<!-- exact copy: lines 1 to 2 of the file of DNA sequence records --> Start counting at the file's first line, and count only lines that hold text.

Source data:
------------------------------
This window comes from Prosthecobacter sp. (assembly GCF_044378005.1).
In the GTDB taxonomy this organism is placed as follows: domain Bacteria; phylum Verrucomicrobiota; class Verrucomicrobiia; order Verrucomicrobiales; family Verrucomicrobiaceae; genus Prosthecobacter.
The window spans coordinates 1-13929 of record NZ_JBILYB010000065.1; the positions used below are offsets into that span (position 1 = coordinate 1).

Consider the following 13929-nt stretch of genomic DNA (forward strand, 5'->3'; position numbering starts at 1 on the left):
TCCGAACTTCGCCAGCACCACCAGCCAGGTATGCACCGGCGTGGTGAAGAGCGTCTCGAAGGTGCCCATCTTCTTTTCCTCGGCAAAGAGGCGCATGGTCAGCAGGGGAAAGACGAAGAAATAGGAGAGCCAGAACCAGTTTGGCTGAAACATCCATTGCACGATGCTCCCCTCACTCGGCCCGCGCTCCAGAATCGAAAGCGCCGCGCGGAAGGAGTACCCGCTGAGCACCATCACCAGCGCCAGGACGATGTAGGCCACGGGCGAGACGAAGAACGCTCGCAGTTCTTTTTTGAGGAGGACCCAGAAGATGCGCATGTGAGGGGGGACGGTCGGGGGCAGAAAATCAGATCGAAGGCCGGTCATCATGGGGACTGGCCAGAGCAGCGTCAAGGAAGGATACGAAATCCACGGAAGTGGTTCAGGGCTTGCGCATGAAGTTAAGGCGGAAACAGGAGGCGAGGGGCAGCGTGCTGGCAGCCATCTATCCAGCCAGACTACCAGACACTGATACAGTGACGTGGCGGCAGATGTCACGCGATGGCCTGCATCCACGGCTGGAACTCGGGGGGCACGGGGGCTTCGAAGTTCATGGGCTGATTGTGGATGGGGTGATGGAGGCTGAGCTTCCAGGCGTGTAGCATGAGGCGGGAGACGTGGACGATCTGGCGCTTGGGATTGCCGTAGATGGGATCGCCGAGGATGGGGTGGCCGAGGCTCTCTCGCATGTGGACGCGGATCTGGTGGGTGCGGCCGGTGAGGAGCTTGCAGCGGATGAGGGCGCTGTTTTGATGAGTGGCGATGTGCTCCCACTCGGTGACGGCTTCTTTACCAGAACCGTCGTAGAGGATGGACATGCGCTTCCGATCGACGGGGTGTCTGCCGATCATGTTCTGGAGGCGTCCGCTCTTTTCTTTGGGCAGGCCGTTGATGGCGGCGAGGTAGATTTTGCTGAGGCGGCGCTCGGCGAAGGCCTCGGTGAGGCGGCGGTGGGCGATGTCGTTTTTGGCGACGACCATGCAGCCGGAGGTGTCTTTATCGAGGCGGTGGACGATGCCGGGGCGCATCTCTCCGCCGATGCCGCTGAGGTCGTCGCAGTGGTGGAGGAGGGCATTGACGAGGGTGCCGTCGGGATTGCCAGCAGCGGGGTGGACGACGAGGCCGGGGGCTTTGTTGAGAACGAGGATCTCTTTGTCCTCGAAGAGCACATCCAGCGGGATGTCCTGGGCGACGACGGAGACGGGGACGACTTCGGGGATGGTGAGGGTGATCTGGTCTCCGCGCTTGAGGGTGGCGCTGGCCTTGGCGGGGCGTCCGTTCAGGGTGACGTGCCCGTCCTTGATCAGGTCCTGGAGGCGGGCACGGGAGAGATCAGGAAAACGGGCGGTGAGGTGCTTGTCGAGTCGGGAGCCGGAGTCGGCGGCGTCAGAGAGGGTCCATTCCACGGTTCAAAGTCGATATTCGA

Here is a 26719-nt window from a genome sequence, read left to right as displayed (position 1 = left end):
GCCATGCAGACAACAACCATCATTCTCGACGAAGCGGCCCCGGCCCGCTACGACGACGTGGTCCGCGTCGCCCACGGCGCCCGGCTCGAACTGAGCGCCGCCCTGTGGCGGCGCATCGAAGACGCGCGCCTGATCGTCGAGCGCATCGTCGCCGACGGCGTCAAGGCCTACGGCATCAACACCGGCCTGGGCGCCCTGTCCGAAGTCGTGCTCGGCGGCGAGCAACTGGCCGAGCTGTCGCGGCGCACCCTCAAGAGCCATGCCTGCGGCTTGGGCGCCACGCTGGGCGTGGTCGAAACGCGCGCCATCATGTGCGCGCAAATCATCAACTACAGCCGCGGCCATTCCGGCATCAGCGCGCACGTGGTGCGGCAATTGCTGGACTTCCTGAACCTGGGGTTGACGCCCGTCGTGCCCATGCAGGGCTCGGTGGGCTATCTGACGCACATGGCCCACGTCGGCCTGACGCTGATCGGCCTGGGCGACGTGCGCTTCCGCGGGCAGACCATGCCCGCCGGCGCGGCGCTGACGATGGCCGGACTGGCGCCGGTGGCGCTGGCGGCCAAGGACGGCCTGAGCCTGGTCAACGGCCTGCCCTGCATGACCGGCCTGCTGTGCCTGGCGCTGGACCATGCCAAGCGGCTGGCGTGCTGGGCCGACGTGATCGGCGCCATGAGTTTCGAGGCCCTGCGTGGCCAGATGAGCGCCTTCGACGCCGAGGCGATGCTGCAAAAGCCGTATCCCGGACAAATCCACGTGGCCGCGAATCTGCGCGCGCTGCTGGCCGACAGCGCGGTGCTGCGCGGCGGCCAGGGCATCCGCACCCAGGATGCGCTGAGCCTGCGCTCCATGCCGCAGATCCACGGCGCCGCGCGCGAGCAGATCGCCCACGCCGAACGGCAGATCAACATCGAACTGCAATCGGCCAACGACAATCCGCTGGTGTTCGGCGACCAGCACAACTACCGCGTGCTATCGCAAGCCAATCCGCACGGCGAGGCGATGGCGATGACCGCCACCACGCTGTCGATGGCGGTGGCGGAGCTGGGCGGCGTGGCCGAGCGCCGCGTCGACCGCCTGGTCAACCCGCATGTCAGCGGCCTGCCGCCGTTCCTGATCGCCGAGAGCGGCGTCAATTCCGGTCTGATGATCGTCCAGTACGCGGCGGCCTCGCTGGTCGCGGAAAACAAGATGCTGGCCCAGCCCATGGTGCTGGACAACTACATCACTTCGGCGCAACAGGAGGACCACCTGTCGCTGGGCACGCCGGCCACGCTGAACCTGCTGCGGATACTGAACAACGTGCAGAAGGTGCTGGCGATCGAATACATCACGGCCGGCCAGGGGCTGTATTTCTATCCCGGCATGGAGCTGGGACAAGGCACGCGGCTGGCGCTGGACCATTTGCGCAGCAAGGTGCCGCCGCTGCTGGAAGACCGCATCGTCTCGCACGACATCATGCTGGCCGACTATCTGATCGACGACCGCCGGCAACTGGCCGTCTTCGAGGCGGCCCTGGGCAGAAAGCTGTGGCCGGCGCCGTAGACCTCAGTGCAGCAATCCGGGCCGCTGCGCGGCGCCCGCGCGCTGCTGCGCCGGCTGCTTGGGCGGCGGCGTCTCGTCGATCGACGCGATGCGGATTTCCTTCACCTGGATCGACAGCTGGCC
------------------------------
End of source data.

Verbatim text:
This window comes from Prosthecobacter sp. (assembly GCF_044378005.1).
In the GTDB taxonomy this organism is placed as follows: domain Bacteria; phylum Verrucomicrobiota; class Verrucomicrobiia; order Verrucomicrobiales; family Verrucomicrobiaceae; genus Prosthecobacter.